Don’t wash affordable housing away


To the editor:

For the most part I agree with the statements Andrew Macdonald expresses in his article about the future of Alexandria’s waterfront (“What do you want Alexandria’s waterfront to look like?” March 18, 2010). The residents of Alexandria should participate in the waterfront planning process. The waterfront area should not be a purely commercialized endeavor. The waterfront should be utilized as a public space, with abundant open green space and should attract local consumer and tourism dollars. Historical and archeological and cultural sites should be preserved as well.

The one area where I disagree with Mr. Macdonald is on the geographical border constituting the waterfront plan. He states that the plan includes the entire Potomac River shoreline extending from Daingerfield Island to Jones Point. However, he overlooks a very large and prominently located waterfront area called Hunting Point, home of the Hunting Towers apartment complex.

Hunting Towers is directly south of Jones Point and is on the waterfront in the City of Alexandria’s jurisdiction. The parcel of land is currently owned and controlled by the Virginia Department of Transportation (in liaison with the Federal Highway Department), having been acquired to accommodate the Woodrow Wilson Bridge construction project.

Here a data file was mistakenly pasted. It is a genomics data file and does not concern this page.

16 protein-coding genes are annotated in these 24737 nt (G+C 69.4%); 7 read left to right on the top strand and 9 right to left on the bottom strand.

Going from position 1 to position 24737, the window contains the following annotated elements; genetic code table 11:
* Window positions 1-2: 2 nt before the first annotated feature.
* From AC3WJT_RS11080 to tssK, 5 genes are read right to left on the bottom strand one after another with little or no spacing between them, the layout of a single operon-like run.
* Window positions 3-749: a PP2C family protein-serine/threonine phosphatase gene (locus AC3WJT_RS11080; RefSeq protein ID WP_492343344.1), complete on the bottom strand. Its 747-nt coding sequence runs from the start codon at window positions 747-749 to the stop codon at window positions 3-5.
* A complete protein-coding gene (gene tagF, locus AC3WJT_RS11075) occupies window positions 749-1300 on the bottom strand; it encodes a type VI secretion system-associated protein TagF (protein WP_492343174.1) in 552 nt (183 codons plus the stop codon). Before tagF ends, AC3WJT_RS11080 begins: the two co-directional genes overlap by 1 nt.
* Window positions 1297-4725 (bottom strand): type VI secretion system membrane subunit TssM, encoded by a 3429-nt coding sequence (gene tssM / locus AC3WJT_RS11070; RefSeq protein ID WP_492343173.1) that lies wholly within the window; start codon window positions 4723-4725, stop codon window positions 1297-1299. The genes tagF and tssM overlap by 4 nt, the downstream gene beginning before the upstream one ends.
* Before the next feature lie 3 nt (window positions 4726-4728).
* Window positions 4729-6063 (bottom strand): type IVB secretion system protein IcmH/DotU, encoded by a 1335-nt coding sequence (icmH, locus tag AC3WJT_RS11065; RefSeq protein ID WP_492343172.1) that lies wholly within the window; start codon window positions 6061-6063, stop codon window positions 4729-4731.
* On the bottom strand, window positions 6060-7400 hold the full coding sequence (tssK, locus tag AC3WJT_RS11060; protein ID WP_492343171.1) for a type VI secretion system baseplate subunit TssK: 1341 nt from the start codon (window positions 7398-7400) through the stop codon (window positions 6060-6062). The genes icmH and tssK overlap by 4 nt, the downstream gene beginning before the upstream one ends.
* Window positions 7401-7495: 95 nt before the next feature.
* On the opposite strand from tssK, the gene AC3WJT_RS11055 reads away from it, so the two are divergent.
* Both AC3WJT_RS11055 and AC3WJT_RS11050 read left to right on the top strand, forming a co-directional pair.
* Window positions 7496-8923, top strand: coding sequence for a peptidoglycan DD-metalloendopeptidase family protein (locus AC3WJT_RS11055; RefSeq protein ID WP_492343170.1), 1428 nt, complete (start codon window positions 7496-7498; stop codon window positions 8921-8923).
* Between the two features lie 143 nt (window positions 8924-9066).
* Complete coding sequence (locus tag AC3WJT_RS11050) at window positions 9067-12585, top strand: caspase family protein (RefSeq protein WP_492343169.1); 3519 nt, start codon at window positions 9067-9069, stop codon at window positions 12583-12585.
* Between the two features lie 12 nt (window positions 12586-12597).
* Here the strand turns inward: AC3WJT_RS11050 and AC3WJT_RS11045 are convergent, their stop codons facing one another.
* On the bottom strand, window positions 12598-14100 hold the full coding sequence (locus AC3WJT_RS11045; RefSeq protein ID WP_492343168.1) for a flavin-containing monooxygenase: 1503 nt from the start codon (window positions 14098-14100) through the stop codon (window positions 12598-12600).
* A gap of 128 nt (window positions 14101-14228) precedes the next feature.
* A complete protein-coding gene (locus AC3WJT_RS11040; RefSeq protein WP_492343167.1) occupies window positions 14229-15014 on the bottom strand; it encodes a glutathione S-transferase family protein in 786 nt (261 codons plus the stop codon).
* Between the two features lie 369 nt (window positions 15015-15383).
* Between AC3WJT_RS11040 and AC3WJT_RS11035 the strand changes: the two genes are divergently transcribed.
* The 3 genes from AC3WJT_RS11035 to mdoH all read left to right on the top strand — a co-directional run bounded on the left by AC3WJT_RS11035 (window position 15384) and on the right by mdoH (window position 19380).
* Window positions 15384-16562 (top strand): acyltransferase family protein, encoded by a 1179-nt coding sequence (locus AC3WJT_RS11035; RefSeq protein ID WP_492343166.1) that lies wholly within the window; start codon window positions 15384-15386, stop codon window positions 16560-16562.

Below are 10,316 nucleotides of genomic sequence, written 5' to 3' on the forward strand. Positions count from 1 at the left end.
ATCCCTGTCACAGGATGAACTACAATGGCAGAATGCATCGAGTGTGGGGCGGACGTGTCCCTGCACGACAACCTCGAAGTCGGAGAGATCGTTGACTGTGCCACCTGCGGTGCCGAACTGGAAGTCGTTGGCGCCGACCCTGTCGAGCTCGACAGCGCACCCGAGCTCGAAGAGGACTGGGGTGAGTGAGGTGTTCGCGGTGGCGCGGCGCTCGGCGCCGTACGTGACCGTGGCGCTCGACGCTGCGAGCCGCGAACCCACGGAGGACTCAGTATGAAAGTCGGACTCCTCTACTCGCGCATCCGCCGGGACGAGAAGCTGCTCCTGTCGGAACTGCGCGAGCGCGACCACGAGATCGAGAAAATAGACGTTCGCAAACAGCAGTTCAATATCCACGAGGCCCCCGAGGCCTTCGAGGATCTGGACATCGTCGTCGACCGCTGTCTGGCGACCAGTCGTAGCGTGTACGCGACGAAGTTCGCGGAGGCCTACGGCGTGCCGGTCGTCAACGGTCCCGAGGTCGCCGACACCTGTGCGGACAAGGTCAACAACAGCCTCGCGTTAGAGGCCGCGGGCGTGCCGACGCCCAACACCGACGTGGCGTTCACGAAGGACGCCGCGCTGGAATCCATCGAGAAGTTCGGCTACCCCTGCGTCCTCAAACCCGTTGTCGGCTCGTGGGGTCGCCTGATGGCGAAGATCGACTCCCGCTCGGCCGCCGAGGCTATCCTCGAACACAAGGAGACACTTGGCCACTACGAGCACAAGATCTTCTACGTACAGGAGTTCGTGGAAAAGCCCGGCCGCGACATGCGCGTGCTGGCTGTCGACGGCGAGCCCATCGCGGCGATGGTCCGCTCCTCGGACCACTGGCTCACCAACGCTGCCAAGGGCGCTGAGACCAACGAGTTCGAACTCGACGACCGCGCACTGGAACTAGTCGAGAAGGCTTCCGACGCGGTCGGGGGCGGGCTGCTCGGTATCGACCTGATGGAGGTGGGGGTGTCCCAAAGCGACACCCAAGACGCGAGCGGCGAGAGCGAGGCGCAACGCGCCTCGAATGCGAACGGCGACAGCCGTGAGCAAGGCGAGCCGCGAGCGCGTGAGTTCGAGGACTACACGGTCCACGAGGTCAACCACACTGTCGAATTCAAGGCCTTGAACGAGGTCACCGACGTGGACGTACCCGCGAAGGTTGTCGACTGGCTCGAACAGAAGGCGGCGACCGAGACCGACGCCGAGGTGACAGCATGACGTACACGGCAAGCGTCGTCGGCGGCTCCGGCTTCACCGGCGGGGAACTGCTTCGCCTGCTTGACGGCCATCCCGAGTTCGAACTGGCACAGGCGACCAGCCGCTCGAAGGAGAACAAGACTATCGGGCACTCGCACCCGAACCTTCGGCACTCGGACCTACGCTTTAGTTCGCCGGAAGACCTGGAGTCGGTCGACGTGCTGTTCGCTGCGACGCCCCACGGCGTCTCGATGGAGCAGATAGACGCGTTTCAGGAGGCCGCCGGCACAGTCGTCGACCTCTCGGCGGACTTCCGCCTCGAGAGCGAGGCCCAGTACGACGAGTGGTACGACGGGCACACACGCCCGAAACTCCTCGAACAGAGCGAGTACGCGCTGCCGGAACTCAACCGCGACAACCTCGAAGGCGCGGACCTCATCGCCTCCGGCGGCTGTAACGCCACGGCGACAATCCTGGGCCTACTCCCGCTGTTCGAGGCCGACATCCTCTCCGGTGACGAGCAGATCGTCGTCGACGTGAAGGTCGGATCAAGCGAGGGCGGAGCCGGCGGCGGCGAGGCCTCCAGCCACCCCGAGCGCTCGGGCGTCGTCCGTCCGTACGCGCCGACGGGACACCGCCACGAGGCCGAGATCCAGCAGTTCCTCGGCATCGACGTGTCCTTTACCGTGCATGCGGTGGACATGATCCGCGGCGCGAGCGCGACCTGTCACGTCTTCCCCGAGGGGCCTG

The land and buildings located on Hunting Point have been an affordable home to many Alexandrians throughout its long and rich history dating back to the early 1950s. Today Hunting Towers is one of the last bastions of affordable housing available for Alexandrians. Currently there exist more than 500 affordable units at the location, but for how long?

The City of Alexandria should encourage the Commonwealth of Virginia to cede the property to them once the bridge project is deemed complete. The property would then be owned by the city and could serve to facilitate multiple functions. First, the city would assist in maintaining the dwindling stock of affordable housing. Second, a portion of the units (preferably the first and second floors) could be converted into a much-needed affordable assisted living facility for the aging and disabled. Third, the open green spaces surrounding the complex would be preserved in perpetuity. Fourth, unnecessary and unwanted development impacting the waterfront would be forever halted. And fifth, the waterfront plan would then truly be an inclusive and well-devised plan, beneficial to all the people that call Alexandria home.

Finally, I have some questions for the City Council and those in charge of the waterfront plan. Who among the city administration can, or will, address these questions? What is the plan for Hunting Point in relation to the waterfront plan? When can we expect the current city administration to address these questions? Where is the courage and forethought needed to develop a plan suiting Alexandria’s needs? Why hasn’t a discussion relating to this property and its inclusion in the waterfront plan been brought to light before? Finally, how will the Hunting Point property best serve the community?

Lewis Simon